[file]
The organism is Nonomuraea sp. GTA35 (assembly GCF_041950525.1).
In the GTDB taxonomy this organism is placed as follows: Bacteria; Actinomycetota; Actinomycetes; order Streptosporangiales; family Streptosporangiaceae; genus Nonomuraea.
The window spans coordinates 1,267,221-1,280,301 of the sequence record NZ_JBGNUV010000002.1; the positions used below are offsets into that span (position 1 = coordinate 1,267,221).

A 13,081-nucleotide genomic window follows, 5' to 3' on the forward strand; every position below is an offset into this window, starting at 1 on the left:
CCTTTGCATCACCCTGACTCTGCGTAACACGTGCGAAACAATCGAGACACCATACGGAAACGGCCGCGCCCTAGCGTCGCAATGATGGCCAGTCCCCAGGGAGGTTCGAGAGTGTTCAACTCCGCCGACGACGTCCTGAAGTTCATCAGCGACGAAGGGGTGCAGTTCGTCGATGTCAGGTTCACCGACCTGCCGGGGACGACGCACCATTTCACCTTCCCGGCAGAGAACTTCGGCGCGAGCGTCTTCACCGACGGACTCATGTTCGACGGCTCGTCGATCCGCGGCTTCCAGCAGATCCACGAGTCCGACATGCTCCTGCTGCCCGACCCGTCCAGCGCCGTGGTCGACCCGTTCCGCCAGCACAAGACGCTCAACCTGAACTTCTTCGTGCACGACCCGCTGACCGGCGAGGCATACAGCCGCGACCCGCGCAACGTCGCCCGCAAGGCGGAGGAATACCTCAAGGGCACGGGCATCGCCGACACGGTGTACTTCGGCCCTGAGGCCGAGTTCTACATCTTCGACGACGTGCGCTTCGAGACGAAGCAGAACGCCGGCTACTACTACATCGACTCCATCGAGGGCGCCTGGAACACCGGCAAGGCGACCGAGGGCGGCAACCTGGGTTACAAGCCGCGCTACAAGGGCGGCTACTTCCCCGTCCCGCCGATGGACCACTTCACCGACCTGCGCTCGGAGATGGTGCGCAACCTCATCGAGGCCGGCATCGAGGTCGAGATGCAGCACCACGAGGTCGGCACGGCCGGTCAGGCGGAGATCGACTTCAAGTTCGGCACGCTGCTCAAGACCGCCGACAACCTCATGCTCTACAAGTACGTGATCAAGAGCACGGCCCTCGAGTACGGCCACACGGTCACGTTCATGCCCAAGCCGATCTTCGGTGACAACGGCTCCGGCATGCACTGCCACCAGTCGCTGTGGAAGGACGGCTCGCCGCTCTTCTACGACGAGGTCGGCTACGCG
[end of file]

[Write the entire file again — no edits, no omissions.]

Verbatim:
The organism is Nonomuraea sp. GTA35 (assembly GCF_041950525.1).
In the GTDB taxonomy this organism is placed as follows: Bacteria; Actinomycetota; Actinomycetes; order Streptosporangiales; family Streptosporangiaceae; genus Nonomuraea.
The window spans coordinates 1,267,221-1,280,301 of the sequence record NZ_JBGNUV010000002.1; the positions used below are offsets into that span (position 1 = coordinate 1,267,221).

A 13,081-nucleotide genomic window follows, 5' to 3' on the forward strand; every position below is an offset into this window, starting at 1 on the left:
CCTTTGCATCACCCTGACTCTGCGTAACACGTGCGAAACAATCGAGACACCATACGGAAACGGCCGCGCCCTAGCGTCGCAATGATGGCCAGTCCCCAGGGAGGTTCGAGAGTGTTCAACTCCGCCGACGACGTCCTGAAGTTCATCAGCGACGAAGGGGTGCAGTTCGTCGATGTCAGGTTCACCGACCTGCCGGGGACGACGCACCATTTCACCTTCCCGGCAGAGAACTTCGGCGCGAGCGTCTTCACCGACGGACTCATGTTCGACGGCTCGTCGATCCGCGGCTTCCAGCAGATCCACGAGTCCGACATGCTCCTGCTGCCCGACCCGTCCAGCGCCGTGGTCGACCCGTTCCGCCAGCACAAGACGCTCAACCTGAACTTCTTCGTGCACGACCCGCTGACCGGCGAGGCATACAGCCGCGACCCGCGCAACGTCGCCCGCAAGGCGGAGGAATACCTCAAGGGCACGGGCATCGCCGACACGGTGTACTTCGGCCCTGAGGCCGAGTTCTACATCTTCGACGACGTGCGCTTCGAGACGAAGCAGAACGCCGGCTACTACTACATCGACTCCATCGAGGGCGCCTGGAACACCGGCAAGGCGACCGAGGGCGGCAACCTGGGTTACAAGCCGCGCTACAAGGGCGGCTACTTCCCCGTCCCGCCGATGGACCACTTCACCGACCTGCGCTCGGAGATGGTGCGCAACCTCATCGAGGCCGGCATCGAGGTCGAGATGCAGCACCACGAGGTCGGCACGGCCGGTCAGGCGGAGATCGACTTCAAGTTCGGCACGCTGCTCAAGACCGCCGACAACCTCATGCTCTACAAGTACGTGATCAAGAGCACGGCCCTCGAGTACGGCCACACGGTCACGTTCATGCCCAAGCCGATCTTCGGTGACAACGGCTCCGGCATGCACTGCCACCAGTCGCTGTGGAAGGACGGCTCGCCGCTCTTCTACGACGAGGTCGGCTACGCG